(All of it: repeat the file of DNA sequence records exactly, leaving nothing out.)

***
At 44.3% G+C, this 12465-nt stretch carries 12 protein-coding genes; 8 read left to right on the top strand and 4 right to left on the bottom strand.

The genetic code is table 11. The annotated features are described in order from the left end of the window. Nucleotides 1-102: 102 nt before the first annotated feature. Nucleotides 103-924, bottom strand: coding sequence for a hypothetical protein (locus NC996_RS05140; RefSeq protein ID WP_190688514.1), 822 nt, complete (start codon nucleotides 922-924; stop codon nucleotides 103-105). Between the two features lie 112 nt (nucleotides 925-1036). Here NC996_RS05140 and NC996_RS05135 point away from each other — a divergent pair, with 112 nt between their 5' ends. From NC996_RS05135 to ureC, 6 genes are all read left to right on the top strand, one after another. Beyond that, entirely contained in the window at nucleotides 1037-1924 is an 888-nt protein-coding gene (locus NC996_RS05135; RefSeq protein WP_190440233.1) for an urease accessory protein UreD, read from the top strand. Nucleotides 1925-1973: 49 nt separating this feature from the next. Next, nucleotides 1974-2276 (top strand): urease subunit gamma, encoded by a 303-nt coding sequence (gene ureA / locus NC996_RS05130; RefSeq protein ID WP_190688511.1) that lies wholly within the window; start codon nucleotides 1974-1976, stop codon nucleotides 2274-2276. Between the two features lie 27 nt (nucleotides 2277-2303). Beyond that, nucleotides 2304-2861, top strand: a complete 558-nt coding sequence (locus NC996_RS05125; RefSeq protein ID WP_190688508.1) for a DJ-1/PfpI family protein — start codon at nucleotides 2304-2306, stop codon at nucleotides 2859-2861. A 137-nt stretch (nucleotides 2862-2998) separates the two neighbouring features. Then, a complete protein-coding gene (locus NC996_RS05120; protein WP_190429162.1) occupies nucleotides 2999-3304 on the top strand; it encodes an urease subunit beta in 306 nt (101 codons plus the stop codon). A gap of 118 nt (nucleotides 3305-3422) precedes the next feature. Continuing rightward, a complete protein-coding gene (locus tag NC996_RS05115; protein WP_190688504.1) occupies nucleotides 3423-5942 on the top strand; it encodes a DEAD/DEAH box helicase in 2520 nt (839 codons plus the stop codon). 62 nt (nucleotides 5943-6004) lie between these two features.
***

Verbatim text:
At 44.3% G+C, this 12465-nt stretch carries 12 protein-coding genes; 8 read left to right on the top strand and 4 right to left on the bottom strand.

The genetic code is table 11. The annotated features are described in order from the left end of the window. Nucleotides 1-102: 102 nt before the first annotated feature. Nucleotides 103-924, bottom strand: coding sequence for a hypothetical protein (locus NC996_RS05140; RefSeq protein ID WP_190688514.1), 822 nt, complete (start codon nucleotides 922-924; stop codon nucleotides 103-105). Between the two features lie 112 nt (nucleotides 925-1036). Here NC996_RS05140 and NC996_RS05135 point away from each other — a divergent pair, with 112 nt between their 5' ends. From NC996_RS05135 to ureC, 6 genes are all read left to right on the top strand, one after another. Beyond that, entirely contained in the window at nucleotides 1037-1924 is an 888-nt protein-coding gene (locus NC996_RS05135; RefSeq protein WP_190440233.1) for an urease accessory protein UreD, read from the top strand. Nucleotides 1925-1973: 49 nt separating this feature from the next. Next, nucleotides 1974-2276 (top strand): urease subunit gamma, encoded by a 303-nt coding sequence (gene ureA / locus NC996_RS05130; RefSeq protein ID WP_190688511.1) that lies wholly within the window; start codon nucleotides 1974-1976, stop codon nucleotides 2274-2276. Between the two features lie 27 nt (nucleotides 2277-2303). Beyond that, nucleotides 2304-2861, top strand: a complete 558-nt coding sequence (locus NC996_RS05125; RefSeq protein ID WP_190688508.1) for a DJ-1/PfpI family protein — start codon at nucleotides 2304-2306, stop codon at nucleotides 2859-2861. A 137-nt stretch (nucleotides 2862-2998) separates the two neighbouring features. Then, a complete protein-coding gene (locus NC996_RS05120; protein WP_190429162.1) occupies nucleotides 2999-3304 on the top strand; it encodes an urease subunit beta in 306 nt (101 codons plus the stop codon). A gap of 118 nt (nucleotides 3305-3422) precedes the next feature. Continuing rightward, a complete protein-coding gene (locus tag NC996_RS05115; protein WP_190688504.1) occupies nucleotides 3423-5942 on the top strand; it encodes a DEAD/DEAH box helicase in 2520 nt (839 codons plus the stop codon). 62 nt (nucleotides 5943-6004) lie between these two features.